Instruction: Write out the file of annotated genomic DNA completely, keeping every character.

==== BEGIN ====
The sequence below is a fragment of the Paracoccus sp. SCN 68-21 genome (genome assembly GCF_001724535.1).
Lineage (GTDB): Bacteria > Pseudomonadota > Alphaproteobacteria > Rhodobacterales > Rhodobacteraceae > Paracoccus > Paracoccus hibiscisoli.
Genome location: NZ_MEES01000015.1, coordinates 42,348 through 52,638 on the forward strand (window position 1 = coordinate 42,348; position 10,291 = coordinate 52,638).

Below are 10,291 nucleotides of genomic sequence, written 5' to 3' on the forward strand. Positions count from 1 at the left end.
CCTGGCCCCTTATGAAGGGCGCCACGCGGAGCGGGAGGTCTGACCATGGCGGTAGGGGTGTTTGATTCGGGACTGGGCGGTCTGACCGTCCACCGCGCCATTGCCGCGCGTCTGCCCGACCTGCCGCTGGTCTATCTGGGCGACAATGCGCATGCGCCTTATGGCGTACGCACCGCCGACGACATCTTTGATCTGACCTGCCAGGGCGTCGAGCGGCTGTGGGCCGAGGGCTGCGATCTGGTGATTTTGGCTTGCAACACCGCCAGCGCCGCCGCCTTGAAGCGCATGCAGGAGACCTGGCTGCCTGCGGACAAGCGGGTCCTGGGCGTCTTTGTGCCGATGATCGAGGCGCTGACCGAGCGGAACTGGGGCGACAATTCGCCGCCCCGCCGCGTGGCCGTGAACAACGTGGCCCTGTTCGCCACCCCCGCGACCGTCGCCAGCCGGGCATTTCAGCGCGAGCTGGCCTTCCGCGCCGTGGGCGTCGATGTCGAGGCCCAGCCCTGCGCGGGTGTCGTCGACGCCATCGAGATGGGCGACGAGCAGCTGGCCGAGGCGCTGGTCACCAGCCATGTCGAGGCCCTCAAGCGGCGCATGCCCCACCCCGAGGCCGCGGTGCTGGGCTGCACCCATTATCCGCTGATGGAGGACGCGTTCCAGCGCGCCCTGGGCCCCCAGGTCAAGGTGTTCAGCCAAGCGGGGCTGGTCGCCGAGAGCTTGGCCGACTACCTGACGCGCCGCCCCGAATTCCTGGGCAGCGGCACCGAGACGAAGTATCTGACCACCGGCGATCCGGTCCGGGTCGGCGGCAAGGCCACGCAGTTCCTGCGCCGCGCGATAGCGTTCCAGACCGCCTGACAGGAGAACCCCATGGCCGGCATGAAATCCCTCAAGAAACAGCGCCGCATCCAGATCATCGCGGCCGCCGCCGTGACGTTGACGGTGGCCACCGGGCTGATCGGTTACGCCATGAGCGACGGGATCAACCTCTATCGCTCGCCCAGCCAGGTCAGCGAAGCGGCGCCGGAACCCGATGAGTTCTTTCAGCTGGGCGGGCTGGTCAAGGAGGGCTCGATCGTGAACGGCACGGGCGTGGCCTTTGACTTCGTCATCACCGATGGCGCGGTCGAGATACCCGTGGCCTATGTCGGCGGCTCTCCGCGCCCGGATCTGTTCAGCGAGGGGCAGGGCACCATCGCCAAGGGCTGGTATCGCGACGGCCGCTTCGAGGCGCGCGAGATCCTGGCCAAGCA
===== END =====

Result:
The sequence below is a fragment of the Paracoccus sp. SCN 68-21 genome (genome assembly GCF_001724535.1).
Lineage (GTDB): Bacteria > Pseudomonadota > Alphaproteobacteria > Rhodobacterales > Rhodobacteraceae > Paracoccus > Paracoccus hibiscisoli.
Genome location: NZ_MEES01000015.1, coordinates 42,348 through 52,638 on the forward strand (window position 1 = coordinate 42,348; position 10,291 = coordinate 52,638).

Below are 10,291 nucleotides of genomic sequence, written 5' to 3' on the forward strand. Positions count from 1 at the left end.
CCTGGCCCCTTATGAAGGGCGCCACGCGGAGCGGGAGGTCTGACCATGGCGGTAGGGGTGTTTGATTCGGGACTGGGCGGTCTGACCGTCCACCGCGCCATTGCCGCGCGTCTGCCCGACCTGCCGCTGGTCTATCTGGGCGACAATGCGCATGCGCCTTATGGCGTACGCACCGCCGACGACATCTTTGATCTGACCTGCCAGGGCGTCGAGCGGCTGTGGGCCGAGGGCTGCGATCTGGTGATTTTGGCTTGCAACACCGCCAGCGCCGCCGCCTTGAAGCGCATGCAGGAGACCTGGCTGCCTGCGGACAAGCGGGTCCTGGGCGTCTTTGTGCCGATGATCGAGGCGCTGACCGAGCGGAACTGGGGCGACAATTCGCCGCCCCGCCGCGTGGCCGTGAACAACGTGGCCCTGTTCGCCACCCCCGCGACCGTCGCCAGCCGGGCATTTCAGCGCGAGCTGGCCTTCCGCGCCGTGGGCGTCGATGTCGAGGCCCAGCCCTGCGCGGGTGTCGTCGACGCCATCGAGATGGGCGACGAGCAGCTGGCCGAGGCGCTGGTCACCAGCCATGTCGAGGCCCTCAAGCGGCGCATGCCCCACCCCGAGGCCGCGGTGCTGGGCTGCACCCATTATCCGCTGATGGAGGACGCGTTCCAGCGCGCCCTGGGCCCCCAGGTCAAGGTGTTCAGCCAAGCGGGGCTGGTCGCCGAGAGCTTGGCCGACTACCTGACGCGCCGCCCCGAATTCCTGGGCAGCGGCACCGAGACGAAGTATCTGACCACCGGCGATCCGGTCCGGGTCGGCGGCAAGGCCACGCAGTTCCTGCGCCGCGCGATAGCGTTCCAGACCGCCTGACAGGAGAACCCCATGGCCGGCATGAAATCCCTCAAGAAACAGCGCCGCATCCAGATCATCGCGGCCGCCGCCGTGACGTTGACGGTGGCCACCGGGCTGATCGGTTACGCCATGAGCGACGGGATCAACCTCTATCGCTCGCCCAGCCAGGTCAGCGAAGCGGCGCCGGAACCCGATGAGTTCTTTCAGCTGGGCGGGCTGGTCAAGGAGGGCTCGATCGTGAACGGCACGGGCGTGGCCTTTGACTTCGTCATCACCGATGGCGCGGTCGAGATACCCGTGGCCTATGTCGGCGGCTCTCCGCGCCCGGATCTGTTCAGCGAGGGGCAGGGCACCATCGCCAAGGGCTGGTATCGCGACGGCCGCTTCGAGGCGCGCGAGATCCTGGCCAAGCA